Seamanship Quotation

“In political activity, then, men sail a boundless and bottomless sea; there is neither harbour for shelter nor floor for anchorage, neither starting-place nor appointed destination.”
— from Michael Oakeshott's
Political Education” (1951)

Wednesday, December 5, 2012

Taking the Leap for a Carbon Tax?

If the President knew the future as well as those who are telling him how to fix it, he’d stop worrying about going over the “Fiscal Cliff.”

On New Year’s Day, Washington politicians and American reformers would wake up to significant opportunities along with today’s risks: The American economy would still be growing slowly, but, as well, government planners would know—for the first time in this century—that there will be sufficient revenues coming in to run the place, and actually reform how that money is raised and how it’s spent.

In his first term, Obama gambled when he had almost no choice. In his second term, he’s in a stronger position to be very careful. Furthermore, he can’t know for sure whether another failure to make a deal with Republicans will lead to a better deal next year. Nor can he know whether other public and private leaders would be rational, minimizing the economic disruption caused by an across-the-board income tax increase and significant spending cuts that, together, would constitute the hard part of the landing.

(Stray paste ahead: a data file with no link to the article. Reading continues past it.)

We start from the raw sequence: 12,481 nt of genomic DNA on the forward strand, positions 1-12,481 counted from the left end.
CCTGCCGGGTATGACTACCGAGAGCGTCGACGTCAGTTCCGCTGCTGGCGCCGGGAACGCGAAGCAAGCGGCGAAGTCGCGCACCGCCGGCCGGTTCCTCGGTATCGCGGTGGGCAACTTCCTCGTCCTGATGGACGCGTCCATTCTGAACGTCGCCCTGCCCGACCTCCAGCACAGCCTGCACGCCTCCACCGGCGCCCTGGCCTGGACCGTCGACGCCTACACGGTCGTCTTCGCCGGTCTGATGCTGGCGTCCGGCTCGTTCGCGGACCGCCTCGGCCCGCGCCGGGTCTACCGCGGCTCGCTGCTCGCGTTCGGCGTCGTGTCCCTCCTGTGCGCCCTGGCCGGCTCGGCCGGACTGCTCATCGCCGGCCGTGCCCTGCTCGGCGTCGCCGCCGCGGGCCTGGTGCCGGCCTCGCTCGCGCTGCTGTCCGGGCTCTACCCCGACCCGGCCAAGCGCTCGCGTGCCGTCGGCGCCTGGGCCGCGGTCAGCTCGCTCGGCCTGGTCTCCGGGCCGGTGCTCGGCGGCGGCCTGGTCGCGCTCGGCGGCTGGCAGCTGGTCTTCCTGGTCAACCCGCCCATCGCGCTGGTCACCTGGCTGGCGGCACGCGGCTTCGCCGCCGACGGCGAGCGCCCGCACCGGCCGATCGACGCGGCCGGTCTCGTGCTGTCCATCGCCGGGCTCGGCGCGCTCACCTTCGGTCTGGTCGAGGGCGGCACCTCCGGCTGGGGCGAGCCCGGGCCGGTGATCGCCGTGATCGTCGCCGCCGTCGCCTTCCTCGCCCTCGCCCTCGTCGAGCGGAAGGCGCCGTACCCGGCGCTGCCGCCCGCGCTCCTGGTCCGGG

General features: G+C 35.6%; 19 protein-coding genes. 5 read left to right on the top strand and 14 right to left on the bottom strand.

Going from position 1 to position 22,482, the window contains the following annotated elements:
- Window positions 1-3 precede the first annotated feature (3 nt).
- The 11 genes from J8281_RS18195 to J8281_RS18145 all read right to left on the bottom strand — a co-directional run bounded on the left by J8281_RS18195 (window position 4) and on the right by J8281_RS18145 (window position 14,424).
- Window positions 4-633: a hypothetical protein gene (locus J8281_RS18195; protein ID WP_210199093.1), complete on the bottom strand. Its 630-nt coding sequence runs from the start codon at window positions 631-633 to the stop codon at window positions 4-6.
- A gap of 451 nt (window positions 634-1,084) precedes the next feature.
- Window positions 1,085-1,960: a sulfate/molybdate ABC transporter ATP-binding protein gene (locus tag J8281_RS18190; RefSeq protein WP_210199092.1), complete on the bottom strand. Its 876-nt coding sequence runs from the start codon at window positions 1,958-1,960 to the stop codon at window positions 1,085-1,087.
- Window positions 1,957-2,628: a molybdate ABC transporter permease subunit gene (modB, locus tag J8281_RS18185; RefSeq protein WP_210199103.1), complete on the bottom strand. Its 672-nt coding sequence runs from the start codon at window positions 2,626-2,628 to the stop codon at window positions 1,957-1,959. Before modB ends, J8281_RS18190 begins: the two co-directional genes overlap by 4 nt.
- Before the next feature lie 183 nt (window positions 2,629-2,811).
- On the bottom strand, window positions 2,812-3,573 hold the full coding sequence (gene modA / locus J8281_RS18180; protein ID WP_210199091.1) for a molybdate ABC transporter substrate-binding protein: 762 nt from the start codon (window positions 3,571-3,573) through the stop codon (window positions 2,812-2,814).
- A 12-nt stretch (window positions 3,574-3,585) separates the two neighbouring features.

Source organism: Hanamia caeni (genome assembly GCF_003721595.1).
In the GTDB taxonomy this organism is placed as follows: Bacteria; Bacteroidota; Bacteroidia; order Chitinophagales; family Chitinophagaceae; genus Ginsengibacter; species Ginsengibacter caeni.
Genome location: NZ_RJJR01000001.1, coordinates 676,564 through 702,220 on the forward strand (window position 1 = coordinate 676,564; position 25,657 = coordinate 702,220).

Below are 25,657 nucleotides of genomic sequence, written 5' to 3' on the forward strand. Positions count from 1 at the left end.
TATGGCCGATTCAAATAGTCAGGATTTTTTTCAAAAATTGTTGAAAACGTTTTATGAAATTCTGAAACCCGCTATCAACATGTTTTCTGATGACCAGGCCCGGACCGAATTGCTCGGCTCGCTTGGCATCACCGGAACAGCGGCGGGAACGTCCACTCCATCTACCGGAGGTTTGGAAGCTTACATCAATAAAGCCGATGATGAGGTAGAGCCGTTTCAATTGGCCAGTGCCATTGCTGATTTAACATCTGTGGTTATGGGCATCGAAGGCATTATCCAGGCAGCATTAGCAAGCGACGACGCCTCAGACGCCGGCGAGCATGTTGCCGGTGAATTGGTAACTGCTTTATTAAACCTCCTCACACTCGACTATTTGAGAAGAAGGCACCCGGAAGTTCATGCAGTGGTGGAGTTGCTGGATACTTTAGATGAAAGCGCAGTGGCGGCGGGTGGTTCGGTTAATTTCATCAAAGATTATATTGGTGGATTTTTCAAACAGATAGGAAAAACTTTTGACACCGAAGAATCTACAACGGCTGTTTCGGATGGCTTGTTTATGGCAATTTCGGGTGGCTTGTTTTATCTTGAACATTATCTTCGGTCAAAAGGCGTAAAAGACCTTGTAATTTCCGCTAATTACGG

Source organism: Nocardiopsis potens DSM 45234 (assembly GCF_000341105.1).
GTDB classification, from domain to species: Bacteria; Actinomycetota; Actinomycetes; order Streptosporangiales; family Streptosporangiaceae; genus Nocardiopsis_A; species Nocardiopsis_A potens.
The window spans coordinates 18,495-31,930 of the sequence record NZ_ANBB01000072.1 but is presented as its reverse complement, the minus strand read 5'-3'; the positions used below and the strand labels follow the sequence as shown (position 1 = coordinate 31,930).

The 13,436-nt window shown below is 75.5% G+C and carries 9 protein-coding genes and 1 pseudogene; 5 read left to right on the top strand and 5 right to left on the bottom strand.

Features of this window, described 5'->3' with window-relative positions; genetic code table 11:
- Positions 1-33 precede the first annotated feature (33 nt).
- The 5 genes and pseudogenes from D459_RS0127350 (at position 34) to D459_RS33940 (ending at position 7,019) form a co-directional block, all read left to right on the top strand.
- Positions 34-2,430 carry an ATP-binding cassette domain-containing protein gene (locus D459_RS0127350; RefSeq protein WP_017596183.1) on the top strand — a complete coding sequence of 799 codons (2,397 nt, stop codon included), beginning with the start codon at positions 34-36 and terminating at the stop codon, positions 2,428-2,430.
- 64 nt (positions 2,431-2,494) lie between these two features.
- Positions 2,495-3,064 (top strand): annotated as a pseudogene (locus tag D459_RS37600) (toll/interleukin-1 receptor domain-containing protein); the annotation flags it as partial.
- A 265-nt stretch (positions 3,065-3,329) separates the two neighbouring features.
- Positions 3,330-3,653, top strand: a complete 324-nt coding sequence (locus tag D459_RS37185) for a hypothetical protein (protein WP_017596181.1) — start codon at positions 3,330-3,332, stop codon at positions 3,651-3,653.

Nevertheless, getting past George Bush’s ridiculously low income tax regime—a tax regime demonstrably unable to finance what elected conservatives and liberals keep promising and what red and blue state voters still want—would blow up a generation of slogans and fixed positions, and it would put real ideas (including new tax ideas) back on the table, with money to pay for them.

Along with modifying the new higher income tax rates for middle class taxpayers, liberal and conservative legislators could agree to find some additional, offsetting revenues by intelligently introducing consumption taxes. Canadian politicians got away with implementing a national consumption tax (GST) in the '90s, in part, because they had fiscal room to lower income tax rates. Washington would have that room next January.

David Frum lays out a comprehensive, timely, and politically serious case for introducing a carbon tax to kickstart a new global effort to resist climate change. It should be taken seriously, especially, if Washington actually takes the fiscal leap and is forced to be creative next year.

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